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Paperclip tiger

25 July 2014 By Antony Currie

Wall Street needs more leaders like Alan “Ace” Greenberg. The onetime Bear Stearns boss, famed for his pithy missives to staff, died on Friday. He was 86. Though he was no longer in charge, the firm’s 2008 collapse is a notable blemish on an otherwise illustrious career. The industry could use more of Greenberg’s scrappy PSD: poor, smart and driven.

The shorthand was how he described the people he wanted to work for Bear, perhaps in his own image. Even after he became chief executive in 1978, and until 1993, his office was the trading floor not the executive suite. And unlike most bosses, he answered his own calls. Greenberg also believed in sharing at least some of the wealth, insisting that his senior managing directors donate at least 4 percent of their income to charity.

As CEO, he had a nose for sniffing out risk, and largely avoiding it. Greenberg scrutinized trading reports each morning, congratulating the moneymakers and dissecting the underperformers. Bear prospered in 1994, when Greenberg was still an active chairman and whipsawing rates landed other banks in trouble.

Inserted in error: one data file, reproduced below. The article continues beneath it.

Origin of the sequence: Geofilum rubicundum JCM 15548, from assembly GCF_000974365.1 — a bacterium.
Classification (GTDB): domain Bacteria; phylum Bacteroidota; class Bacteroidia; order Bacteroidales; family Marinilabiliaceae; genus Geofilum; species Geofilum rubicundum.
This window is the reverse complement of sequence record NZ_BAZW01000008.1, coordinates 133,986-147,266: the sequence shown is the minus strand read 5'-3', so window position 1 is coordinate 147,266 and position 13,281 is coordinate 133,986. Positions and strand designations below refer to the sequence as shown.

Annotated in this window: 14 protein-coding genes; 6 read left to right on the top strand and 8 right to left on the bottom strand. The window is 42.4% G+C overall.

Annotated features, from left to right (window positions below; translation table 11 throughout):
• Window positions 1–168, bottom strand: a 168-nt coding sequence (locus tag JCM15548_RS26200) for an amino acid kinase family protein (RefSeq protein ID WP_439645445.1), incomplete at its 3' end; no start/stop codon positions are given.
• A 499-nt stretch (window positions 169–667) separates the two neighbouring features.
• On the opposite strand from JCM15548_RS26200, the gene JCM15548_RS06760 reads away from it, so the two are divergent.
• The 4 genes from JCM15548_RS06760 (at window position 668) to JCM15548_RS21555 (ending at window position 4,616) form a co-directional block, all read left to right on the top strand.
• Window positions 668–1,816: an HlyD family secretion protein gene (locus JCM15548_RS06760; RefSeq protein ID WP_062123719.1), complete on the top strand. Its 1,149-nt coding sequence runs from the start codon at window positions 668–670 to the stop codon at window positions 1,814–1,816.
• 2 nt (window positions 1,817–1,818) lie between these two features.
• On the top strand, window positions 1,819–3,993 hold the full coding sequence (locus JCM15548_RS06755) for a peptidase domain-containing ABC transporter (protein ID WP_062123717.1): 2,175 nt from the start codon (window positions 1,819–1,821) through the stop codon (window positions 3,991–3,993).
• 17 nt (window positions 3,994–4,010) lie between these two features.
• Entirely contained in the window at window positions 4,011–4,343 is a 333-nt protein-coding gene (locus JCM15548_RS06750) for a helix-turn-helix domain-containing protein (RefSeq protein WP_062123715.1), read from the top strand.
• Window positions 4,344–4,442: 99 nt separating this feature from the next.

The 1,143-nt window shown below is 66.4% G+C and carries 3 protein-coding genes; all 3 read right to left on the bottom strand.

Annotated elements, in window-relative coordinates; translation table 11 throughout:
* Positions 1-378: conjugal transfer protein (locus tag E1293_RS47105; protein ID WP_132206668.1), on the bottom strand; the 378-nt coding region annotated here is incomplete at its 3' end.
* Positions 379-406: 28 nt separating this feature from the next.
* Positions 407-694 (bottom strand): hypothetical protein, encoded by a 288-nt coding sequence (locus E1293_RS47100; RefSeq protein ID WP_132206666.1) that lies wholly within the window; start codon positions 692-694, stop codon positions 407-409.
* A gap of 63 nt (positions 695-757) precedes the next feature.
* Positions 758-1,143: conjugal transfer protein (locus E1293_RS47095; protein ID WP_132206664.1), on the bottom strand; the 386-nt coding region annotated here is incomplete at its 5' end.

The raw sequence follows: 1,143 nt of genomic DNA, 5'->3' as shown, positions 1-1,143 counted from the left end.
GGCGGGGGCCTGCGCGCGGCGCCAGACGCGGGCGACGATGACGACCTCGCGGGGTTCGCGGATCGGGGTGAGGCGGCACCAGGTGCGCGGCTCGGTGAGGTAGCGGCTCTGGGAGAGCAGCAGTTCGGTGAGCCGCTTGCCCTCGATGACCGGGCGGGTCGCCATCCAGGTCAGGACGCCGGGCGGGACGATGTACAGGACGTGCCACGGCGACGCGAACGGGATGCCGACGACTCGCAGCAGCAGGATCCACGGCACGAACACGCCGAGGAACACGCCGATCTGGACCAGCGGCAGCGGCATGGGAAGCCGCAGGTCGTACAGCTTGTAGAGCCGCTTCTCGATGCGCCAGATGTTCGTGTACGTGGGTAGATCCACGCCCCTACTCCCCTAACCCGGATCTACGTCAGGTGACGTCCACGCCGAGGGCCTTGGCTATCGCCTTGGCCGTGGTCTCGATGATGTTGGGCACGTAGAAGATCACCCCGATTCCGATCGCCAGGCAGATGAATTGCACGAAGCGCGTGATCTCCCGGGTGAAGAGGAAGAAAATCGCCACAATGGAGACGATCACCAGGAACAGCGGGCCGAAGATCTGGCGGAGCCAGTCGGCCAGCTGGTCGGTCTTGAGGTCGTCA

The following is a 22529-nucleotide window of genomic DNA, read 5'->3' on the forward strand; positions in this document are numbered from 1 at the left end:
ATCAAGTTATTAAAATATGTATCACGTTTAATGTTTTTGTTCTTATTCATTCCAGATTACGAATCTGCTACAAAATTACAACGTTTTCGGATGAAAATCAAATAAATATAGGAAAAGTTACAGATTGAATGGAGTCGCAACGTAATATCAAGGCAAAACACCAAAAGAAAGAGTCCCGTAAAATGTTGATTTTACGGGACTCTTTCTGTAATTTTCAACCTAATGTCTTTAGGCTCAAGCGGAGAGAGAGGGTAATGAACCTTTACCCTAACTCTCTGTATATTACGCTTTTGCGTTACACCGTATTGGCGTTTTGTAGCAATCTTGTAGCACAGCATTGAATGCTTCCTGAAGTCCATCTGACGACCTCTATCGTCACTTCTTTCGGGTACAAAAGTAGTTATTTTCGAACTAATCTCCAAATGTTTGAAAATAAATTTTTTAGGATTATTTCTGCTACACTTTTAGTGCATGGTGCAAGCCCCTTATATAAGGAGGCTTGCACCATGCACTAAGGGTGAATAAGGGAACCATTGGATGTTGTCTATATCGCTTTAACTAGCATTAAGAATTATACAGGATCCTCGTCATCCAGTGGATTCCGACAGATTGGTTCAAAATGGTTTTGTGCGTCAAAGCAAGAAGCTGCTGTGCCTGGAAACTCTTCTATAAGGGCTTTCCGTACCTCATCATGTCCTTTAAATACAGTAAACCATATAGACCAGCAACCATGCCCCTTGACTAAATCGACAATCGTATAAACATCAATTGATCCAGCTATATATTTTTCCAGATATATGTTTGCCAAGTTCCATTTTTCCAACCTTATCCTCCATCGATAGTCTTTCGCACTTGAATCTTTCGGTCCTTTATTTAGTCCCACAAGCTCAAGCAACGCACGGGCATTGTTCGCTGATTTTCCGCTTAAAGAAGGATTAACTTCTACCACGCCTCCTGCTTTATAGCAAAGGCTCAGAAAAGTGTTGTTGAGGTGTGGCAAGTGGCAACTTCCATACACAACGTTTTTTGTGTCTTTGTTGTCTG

Greenberg’s cost controls are the stuff of investment banking lore. He once distributed one of his single-page memos explaining that the bank would no longer be buying paper clips. He also once chided employees: “This may come as a surprise to some of you, but Federal Express is not a wholly owned subsidiary of Bear Stearns.” Such pointed attention to the bottom line would be useful at today’s earnings-challenged institutions.

He belatedly confessed to one big mistake: hiring James Cayne, who presided over Bear’s demise. In Greenberg’s 2010 autobiography, he says he realized pretty quickly that his successor – who was given the nickname “Ego” by Greenberg – was trouble. In example after example, the book illustrates how the two rarely got along. Failing to act on those instincts clearly was a mistake.

Greenberg says he even warned Cayne that Bear had borrowed too much as disaster loomed in 2007. It’s just another valuable lesson from Greenberg for Wall Street chieftains: there’s only so much one man can do on his own.


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